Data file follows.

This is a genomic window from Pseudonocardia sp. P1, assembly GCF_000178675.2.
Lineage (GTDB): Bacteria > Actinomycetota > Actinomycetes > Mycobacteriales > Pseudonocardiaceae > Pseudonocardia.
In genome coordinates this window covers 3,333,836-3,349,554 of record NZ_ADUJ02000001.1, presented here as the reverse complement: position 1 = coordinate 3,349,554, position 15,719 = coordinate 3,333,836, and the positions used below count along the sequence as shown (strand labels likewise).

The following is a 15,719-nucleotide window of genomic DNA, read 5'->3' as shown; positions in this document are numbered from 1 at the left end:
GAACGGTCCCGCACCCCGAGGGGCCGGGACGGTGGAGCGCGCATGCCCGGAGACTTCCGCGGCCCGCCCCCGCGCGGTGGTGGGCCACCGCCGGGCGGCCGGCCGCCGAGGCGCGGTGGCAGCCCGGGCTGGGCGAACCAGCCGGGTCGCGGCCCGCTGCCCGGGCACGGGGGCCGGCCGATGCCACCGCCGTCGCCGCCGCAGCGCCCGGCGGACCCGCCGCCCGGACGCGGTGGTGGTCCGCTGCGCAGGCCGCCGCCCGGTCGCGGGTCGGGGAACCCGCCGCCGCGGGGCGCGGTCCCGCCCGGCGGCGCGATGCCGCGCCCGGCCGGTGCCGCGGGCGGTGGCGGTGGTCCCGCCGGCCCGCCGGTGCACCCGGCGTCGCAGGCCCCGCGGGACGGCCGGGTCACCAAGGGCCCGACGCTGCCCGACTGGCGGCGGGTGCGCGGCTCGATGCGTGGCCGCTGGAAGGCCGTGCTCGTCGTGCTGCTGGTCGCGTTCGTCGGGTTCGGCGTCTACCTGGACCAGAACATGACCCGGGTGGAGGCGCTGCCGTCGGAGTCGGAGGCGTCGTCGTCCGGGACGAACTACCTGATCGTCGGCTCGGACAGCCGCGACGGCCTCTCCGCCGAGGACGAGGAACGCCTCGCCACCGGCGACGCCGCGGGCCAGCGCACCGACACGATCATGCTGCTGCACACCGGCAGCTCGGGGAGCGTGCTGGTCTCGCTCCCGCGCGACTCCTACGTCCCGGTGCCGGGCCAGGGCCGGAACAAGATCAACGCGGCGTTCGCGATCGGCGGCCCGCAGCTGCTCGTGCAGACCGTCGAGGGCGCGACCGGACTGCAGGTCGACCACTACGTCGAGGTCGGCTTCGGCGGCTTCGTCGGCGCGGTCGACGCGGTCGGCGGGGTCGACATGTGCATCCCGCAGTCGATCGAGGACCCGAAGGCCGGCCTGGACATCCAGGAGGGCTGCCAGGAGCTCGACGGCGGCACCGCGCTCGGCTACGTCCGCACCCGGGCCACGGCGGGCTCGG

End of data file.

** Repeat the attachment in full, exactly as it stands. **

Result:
This is a genomic window from Pseudonocardia sp. P1, assembly GCF_000178675.2.
Lineage (GTDB): Bacteria > Actinomycetota > Actinomycetes > Mycobacteriales > Pseudonocardiaceae > Pseudonocardia.
In genome coordinates this window covers 3,333,836-3,349,554 of record NZ_ADUJ02000001.1, presented here as the reverse complement: position 1 = coordinate 3,349,554, position 15,719 = coordinate 3,333,836, and the positions used below count along the sequence as shown (strand labels likewise).

The following is a 15,719-nucleotide window of genomic DNA, read 5'->3' as shown; positions in this document are numbered from 1 at the left end:
GAACGGTCCCGCACCCCGAGGGGCCGGGACGGTGGAGCGCGCATGCCCGGAGACTTCCGCGGCCCGCCCCCGCGCGGTGGTGGGCCACCGCCGGGCGGCCGGCCGCCGAGGCGCGGTGGCAGCCCGGGCTGGGCGAACCAGCCGGGTCGCGGCCCGCTGCCCGGGCACGGGGGCCGGCCGATGCCACCGCCGTCGCCGCCGCAGCGCCCGGCGGACCCGCCGCCCGGACGCGGTGGTGGTCCGCTGCGCAGGCCGCCGCCCGGTCGCGGGTCGGGGAACCCGCCGCCGCGGGGCGCGGTCCCGCCCGGCGGCGCGATGCCGCGCCCGGCCGGTGCCGCGGGCGGTGGCGGTGGTCCCGCCGGCCCGCCGGTGCACCCGGCGTCGCAGGCCCCGCGGGACGGCCGGGTCACCAAGGGCCCGACGCTGCCCGACTGGCGGCGGGTGCGCGGCTCGATGCGTGGCCGCTGGAAGGCCGTGCTCGTCGTGCTGCTGGTCGCGTTCGTCGGGTTCGGCGTCTACCTGGACCAGAACATGACCCGGGTGGAGGCGCTGCCGTCGGAGTCGGAGGCGTCGTCGTCCGGGACGAACTACCTGATCGTCGGCTCGGACAGCCGCGACGGCCTCTCCGCCGAGGACGAGGAACGCCTCGCCACCGGCGACGCCGCGGGCCAGCGCACCGACACGATCATGCTGCTGCACACCGGCAGCTCGGGGAGCGTGCTGGTCTCGCTCCCGCGCGACTCCTACGTCCCGGTGCCGGGCCAGGGCCGGAACAAGATCAACGCGGCGTTCGCGATCGGCGGCCCGCAGCTGCTCGTGCAGACCGTCGAGGGCGCGACCGGACTGCAGGTCGACCACTACGTCGAGGTCGGCTTCGGCGGCTTCGTCGGCGCGGTCGACGCGGTCGGCGGGGTCGACATGTGCATCCCGCAGTCGATCGAGGACCCGAAGGCCGGCCTGGACATCCAGGAGGGCTGCCAGGAGCTCGACGGCGGCACCGCGCTCGGCTACGTCCGCACCCGGGCCACGGCGGGCTCGG